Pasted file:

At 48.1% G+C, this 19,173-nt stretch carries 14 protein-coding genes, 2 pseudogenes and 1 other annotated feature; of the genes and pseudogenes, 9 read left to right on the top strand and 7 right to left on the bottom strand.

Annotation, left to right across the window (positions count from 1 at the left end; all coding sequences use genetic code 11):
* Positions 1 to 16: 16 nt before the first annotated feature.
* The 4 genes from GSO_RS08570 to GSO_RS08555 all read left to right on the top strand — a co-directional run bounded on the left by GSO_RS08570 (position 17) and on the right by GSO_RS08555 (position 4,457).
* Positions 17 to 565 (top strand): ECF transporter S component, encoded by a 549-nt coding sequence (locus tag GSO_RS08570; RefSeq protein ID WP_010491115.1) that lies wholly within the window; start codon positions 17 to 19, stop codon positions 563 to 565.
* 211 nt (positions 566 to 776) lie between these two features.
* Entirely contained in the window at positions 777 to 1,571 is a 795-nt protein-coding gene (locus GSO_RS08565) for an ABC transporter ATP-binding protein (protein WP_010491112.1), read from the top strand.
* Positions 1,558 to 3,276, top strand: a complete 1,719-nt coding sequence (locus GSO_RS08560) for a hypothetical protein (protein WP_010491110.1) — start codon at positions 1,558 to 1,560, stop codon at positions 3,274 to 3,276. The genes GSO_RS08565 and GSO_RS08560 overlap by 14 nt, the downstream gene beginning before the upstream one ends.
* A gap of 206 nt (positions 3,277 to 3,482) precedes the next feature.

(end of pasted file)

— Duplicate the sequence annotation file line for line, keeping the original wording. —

At 48.1% G+C, this 19,173-nt stretch carries 14 protein-coding genes, 2 pseudogenes and 1 other annotated feature; of the genes and pseudogenes, 9 read left to right on the top strand and 7 right to left on the bottom strand.

Annotation, left to right across the window (positions count from 1 at the left end; all coding sequences use genetic code 11):
* Positions 1 to 16: 16 nt before the first annotated feature.
* The 4 genes from GSO_RS08570 to GSO_RS08555 all read left to right on the top strand — a co-directional run bounded on the left by GSO_RS08570 (position 17) and on the right by GSO_RS08555 (position 4,457).
* Positions 17 to 565 (top strand): ECF transporter S component, encoded by a 549-nt coding sequence (locus tag GSO_RS08570; RefSeq protein ID WP_010491115.1) that lies wholly within the window; start codon positions 17 to 19, stop codon positions 563 to 565.
* 211 nt (positions 566 to 776) lie between these two features.
* Entirely contained in the window at positions 777 to 1,571 is a 795-nt protein-coding gene (locus GSO_RS08565) for an ABC transporter ATP-binding protein (protein WP_010491112.1), read from the top strand.
* Positions 1,558 to 3,276, top strand: a complete 1,719-nt coding sequence (locus GSO_RS08560) for a hypothetical protein (protein WP_010491110.1) — start codon at positions 1,558 to 1,560, stop codon at positions 3,274 to 3,276. The genes GSO_RS08565 and GSO_RS08560 overlap by 14 nt, the downstream gene beginning before the upstream one ends.
* A gap of 206 nt (positions 3,277 to 3,482) precedes the next feature.